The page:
No Regrets

When you were little, did you dream of being successful, of traveling the world, and accomplishing something bigger than yourself?

I woke up today dreaming about the past.

When I was in school, I felt everything was possible. I had endless potential to accomplish everything — as a matter of fact, I did accomplish everything that I set out to do as an immigrant moving from Taiwan at the age of 12. I wanted to make sure I’d be accepted into good colleges, make tons of friends, and push my limits athletically. It was nothing out of ordinary, but that was what I wanted to do, not what my parents wanted me to do or anyone else.

College was very much the same except my dream grew much bigger through the influence of others. I realized that goals and dreams should be greater than just getting into college. It should be about making a bigger impact in the world than when I first entered it. I saw amazing school projects that were funded and turned into great companies, I met people who traveled the world during their time-off, and I saw people who downed 20+ shots and could still manage to walk straight.

Therefore, I came up with a list things my junior year that I hoped to accomplish during my twenties, but…I fell short. I still remember that devastating feeling that I had in my late twenties knowing that I wasn’t able to accomplish everything that I had set out to do.

  1. Study Abroad (done)
  2. Live/Work Aboard (incomplete)
  3. Start a company (tried and failed)
  4. Get married (done)

A co-worker once told me: “You are afraid of failures because you haven’t failed enough.” It’s not that I never failed but it’s the importance of what you failed on. In this case, it is my life; a validation of being successful and completing my list during my twenties. The x-factors that I didn’t know before but I now know are the responsibilities and the limitations that come with getting older. It wasn’t as simple as studying hard, getting good grades and graduating. You’re now responsible of your own destiny, there is no curriculum you can follow nor will someone tells you exactly what to do. Real life requires sacrifices and it can really take away from who you are if you aren’t careful. So here are a few tips I came up with to make sure I don’t repeat the same mistakes in my 30’s, 40’s, and so on.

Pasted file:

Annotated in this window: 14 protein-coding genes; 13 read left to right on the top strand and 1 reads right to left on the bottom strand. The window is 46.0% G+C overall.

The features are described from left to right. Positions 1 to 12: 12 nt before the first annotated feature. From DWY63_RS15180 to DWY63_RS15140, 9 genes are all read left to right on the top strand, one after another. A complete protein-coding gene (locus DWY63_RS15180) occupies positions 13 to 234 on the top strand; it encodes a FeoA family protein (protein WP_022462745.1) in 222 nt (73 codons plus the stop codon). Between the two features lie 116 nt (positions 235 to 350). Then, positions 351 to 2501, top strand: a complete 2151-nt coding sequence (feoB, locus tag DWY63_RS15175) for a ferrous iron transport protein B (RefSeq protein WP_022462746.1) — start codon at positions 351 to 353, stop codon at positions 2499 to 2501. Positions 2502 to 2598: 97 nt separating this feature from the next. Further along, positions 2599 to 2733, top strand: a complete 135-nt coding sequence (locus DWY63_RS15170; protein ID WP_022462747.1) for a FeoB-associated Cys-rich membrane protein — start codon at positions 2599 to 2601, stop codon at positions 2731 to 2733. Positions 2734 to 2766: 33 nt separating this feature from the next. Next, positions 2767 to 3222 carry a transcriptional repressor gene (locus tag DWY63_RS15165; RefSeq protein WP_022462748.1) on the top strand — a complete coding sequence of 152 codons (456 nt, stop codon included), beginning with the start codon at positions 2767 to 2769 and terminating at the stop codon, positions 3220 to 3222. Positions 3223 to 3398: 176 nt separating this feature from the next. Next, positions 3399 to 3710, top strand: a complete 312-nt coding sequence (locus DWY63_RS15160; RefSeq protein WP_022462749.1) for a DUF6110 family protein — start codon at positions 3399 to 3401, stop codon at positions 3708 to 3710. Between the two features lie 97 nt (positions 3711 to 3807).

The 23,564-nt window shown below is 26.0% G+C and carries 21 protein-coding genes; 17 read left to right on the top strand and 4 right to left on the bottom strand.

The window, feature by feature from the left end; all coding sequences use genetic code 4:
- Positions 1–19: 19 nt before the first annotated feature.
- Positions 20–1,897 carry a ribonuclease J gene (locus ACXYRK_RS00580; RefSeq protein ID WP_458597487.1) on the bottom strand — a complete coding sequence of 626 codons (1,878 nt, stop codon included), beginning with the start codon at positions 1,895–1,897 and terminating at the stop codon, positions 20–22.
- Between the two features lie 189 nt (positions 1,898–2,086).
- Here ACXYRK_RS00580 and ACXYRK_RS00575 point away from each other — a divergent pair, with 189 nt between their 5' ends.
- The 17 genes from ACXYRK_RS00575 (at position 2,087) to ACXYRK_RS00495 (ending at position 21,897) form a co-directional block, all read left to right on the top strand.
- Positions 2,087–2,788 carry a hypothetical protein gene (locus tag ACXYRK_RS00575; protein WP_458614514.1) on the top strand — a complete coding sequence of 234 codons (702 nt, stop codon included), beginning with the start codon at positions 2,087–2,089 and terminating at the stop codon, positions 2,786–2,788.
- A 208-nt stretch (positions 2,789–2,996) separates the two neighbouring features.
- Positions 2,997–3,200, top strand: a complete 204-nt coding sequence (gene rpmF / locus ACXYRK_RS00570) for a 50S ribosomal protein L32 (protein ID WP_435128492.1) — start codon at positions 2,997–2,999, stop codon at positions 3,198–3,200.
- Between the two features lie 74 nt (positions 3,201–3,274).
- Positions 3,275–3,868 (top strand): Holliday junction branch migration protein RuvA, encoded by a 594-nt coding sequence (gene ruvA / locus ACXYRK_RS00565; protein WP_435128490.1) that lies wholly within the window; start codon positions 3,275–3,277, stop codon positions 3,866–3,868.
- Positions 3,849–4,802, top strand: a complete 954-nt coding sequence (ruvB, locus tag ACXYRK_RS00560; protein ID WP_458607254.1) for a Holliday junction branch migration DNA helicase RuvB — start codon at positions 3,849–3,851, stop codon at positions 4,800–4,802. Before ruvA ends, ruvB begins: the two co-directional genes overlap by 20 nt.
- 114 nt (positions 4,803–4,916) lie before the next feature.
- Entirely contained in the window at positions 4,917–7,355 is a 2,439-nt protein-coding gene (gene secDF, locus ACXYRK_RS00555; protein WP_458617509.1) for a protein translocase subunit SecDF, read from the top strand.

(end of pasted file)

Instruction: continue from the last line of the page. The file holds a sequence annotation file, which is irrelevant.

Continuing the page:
1 .Come up with a list

Just like work, there are KPIs (key performance indicators) to evaluate the success of your performance; I believe there should be the same for each stage of life. Think about what you look to accomplish in the next 1, 3, 5, 10 years, however long you think is appropriate, and it will help drive your focus despite the everyday noise.

2. List out the milestones for each goal

Just listing out your goals is not enough (at least not for me), it can still seem overwhelming and it’s impossible to accomplish — especially when there is more than one goal.

I would try to break it down into digestible action items and daily/weekly/monthly or annual milestones. For example, if you wish to learn how to play guitar you wouldn’t just go buy a guitar and hope that you magically learn how to play. You would do your research on what basic skills you should learn week by week and in what order. Furthermore, how many hours per week you should practice and when.

3. Be happy with yourself before you take care of others

This is the one factor I didn’t apply during my twenties. Far too often, I find myself listening to others’ opinion than my own, they are not necessary naysayers but it often delays or worse, destroys any unique opportunities that come my way. I believe life is about compromises, but if that is all you do then you’ll regret and resent the choices you made when you realized that you accomplished nothing for yourself, but for others.

As a manager at work, I firmly believe: happy employees -> happy customers -> happy company -> happy employees. I always try to place myself below my reports and always try to empower them positively because success is a collective effort. What is the fun in winning when you have no one to celebrate with?

Same goes with life. If you are not happy then how do you expect yourself to be a positive influence towards others, especially your friends and family? This doesn’t mean you get to be an ass**** at the expense of others, but put yourself first from time to time.